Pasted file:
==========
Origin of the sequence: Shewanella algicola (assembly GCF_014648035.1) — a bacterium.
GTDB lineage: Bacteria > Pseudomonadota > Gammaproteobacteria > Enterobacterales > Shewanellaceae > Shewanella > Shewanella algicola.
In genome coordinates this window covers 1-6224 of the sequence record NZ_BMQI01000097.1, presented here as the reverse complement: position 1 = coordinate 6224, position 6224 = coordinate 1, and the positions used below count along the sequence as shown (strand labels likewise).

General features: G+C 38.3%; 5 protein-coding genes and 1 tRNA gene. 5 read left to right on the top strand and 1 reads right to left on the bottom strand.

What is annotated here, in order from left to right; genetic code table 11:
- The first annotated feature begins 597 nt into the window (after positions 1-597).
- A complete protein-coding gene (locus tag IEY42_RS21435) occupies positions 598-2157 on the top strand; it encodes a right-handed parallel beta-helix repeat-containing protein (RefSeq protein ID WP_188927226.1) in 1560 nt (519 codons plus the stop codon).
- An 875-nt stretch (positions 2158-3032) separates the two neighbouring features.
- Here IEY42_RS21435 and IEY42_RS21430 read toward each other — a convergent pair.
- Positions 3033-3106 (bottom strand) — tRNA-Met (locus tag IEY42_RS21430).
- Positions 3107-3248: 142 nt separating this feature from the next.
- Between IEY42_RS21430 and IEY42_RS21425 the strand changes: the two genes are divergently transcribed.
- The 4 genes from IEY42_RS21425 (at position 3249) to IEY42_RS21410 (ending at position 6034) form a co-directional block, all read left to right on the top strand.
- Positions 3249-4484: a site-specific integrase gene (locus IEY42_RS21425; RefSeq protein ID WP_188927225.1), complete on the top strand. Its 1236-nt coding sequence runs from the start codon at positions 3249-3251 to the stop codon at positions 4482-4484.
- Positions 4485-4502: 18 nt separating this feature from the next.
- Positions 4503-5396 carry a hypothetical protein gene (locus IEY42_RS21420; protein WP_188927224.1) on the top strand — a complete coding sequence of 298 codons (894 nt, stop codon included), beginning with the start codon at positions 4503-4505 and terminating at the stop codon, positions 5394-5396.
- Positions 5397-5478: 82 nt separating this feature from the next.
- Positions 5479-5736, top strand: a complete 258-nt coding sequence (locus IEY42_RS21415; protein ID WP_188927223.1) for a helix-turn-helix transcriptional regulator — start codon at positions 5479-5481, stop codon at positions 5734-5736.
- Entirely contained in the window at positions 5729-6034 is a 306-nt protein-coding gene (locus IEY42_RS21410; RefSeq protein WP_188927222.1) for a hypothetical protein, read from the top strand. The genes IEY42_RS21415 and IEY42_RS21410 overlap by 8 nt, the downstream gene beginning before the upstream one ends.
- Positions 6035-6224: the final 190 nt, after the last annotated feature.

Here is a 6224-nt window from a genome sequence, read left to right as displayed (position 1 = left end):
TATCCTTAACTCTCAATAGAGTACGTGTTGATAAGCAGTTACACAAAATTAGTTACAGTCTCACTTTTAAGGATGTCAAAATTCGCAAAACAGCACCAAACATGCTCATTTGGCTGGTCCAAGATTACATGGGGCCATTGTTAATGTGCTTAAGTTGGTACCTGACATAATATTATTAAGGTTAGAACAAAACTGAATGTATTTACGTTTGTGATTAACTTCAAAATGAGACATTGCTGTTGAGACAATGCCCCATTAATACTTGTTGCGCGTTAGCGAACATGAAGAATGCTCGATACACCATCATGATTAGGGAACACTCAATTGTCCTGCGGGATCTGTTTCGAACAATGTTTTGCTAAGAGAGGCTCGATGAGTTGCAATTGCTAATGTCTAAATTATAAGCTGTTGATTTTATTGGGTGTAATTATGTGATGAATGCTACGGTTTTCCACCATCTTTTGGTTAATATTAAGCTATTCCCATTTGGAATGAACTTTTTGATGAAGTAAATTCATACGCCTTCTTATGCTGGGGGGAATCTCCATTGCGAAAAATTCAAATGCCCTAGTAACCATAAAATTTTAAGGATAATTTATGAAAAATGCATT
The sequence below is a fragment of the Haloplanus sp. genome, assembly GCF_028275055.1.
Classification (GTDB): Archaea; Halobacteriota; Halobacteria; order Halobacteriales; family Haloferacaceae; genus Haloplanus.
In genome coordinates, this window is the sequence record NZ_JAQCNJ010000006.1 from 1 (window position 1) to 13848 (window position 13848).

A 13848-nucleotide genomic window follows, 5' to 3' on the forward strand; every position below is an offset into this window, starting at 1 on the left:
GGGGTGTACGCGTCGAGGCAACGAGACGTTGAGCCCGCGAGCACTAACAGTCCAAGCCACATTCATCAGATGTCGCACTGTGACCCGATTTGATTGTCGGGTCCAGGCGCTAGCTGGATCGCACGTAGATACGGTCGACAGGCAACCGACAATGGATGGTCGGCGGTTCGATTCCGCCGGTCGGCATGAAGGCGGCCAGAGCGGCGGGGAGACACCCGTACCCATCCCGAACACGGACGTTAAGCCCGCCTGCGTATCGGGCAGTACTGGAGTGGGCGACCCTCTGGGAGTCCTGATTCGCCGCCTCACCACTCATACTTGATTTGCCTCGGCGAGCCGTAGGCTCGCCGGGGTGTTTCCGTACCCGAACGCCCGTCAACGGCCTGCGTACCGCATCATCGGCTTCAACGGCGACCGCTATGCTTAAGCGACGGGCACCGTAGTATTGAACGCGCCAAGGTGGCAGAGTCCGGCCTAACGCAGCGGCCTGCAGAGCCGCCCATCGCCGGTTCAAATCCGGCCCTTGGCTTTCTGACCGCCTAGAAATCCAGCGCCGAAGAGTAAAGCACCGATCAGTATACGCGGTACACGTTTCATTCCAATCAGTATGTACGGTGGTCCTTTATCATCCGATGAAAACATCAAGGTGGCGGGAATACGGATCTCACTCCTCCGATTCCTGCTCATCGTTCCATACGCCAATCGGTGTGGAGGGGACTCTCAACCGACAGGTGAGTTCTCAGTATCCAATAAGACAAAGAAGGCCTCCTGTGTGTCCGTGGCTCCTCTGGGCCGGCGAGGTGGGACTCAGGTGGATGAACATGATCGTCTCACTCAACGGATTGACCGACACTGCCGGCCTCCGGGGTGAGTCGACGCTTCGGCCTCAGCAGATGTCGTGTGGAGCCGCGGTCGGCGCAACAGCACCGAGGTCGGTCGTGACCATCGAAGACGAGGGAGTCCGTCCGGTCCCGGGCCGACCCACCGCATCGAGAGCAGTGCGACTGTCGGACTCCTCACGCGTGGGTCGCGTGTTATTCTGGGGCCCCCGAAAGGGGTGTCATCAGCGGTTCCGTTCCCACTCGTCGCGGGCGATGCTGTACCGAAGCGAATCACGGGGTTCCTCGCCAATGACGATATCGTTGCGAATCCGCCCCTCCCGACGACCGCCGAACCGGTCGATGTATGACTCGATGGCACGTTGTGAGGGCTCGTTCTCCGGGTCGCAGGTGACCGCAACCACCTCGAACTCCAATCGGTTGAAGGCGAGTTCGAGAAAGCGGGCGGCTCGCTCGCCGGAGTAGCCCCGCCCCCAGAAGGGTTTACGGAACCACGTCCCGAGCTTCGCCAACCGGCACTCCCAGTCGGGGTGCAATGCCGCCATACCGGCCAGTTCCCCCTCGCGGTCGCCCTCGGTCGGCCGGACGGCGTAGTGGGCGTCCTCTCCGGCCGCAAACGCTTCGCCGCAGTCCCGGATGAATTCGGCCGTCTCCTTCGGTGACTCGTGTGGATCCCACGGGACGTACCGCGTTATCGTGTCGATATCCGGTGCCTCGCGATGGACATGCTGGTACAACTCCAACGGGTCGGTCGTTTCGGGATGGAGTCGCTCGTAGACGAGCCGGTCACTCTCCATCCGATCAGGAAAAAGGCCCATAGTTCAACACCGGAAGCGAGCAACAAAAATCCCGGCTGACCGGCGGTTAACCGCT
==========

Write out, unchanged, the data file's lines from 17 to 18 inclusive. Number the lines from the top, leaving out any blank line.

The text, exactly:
- Positions 5397-5478: 82 nt separating this feature from the next.
- Positions 5479-5736, top strand: a complete 258-nt coding sequence (locus IEY42_RS21415; protein ID WP_188927223.1) for a helix-turn-helix transcriptional regulator — start codon at positions 5479-5481, stop codon at positions 5734-5736.